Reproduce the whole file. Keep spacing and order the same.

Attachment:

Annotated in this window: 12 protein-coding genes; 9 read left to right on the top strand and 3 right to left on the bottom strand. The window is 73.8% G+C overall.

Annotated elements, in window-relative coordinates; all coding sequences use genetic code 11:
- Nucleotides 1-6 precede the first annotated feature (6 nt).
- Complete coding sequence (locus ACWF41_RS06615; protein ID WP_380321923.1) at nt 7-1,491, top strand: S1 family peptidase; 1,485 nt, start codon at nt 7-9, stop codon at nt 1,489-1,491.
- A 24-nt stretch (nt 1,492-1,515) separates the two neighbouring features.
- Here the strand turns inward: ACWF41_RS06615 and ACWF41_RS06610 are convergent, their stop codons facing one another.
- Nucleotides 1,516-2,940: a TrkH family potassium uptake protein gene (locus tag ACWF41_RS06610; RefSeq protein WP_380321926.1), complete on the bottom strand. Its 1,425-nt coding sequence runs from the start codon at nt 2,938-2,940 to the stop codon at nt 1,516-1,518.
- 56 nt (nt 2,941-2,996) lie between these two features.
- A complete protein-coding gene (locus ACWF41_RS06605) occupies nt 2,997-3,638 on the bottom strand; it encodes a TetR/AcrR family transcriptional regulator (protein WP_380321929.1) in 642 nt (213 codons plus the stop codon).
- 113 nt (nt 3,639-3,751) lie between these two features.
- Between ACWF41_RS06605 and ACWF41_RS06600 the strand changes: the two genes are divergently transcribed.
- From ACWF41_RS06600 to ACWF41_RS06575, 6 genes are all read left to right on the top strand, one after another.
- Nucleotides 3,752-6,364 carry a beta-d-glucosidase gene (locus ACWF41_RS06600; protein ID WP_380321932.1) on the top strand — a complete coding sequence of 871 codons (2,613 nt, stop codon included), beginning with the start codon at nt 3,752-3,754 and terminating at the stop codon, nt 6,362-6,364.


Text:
Annotated in this window: 12 protein-coding genes; 9 read left to right on the top strand and 3 right to left on the bottom strand. The window is 73.8% G+C overall.

Annotated elements, in window-relative coordinates; all coding sequences use genetic code 11:
- Nucleotides 1-6 precede the first annotated feature (6 nt).
- Complete coding sequence (locus ACWF41_RS06615; protein ID WP_380321923.1) at nt 7-1,491, top strand: S1 family peptidase; 1,485 nt, start codon at nt 7-9, stop codon at nt 1,489-1,491.
- A 24-nt stretch (nt 1,492-1,515) separates the two neighbouring features.
- Here the strand turns inward: ACWF41_RS06615 and ACWF41_RS06610 are convergent, their stop codons facing one another.
- Nucleotides 1,516-2,940: a TrkH family potassium uptake protein gene (locus tag ACWF41_RS06610; RefSeq protein WP_380321926.1), complete on the bottom strand. Its 1,425-nt coding sequence runs from the start codon at nt 2,938-2,940 to the stop codon at nt 1,516-1,518.
- 56 nt (nt 2,941-2,996) lie between these two features.
- A complete protein-coding gene (locus ACWF41_RS06605) occupies nt 2,997-3,638 on the bottom strand; it encodes a TetR/AcrR family transcriptional regulator (protein WP_380321929.1) in 642 nt (213 codons plus the stop codon).
- 113 nt (nt 3,639-3,751) lie between these two features.
- Between ACWF41_RS06605 and ACWF41_RS06600 the strand changes: the two genes are divergently transcribed.
- From ACWF41_RS06600 to ACWF41_RS06575, 6 genes are all read left to right on the top strand, one after another.
- Nucleotides 3,752-6,364 carry a beta-d-glucosidase gene (locus ACWF41_RS06600; protein ID WP_380321932.1) on the top strand — a complete coding sequence of 871 codons (2,613 nt, stop codon included), beginning with the start codon at nt 3,752-3,754 and terminating at the stop codon, nt 6,362-6,364.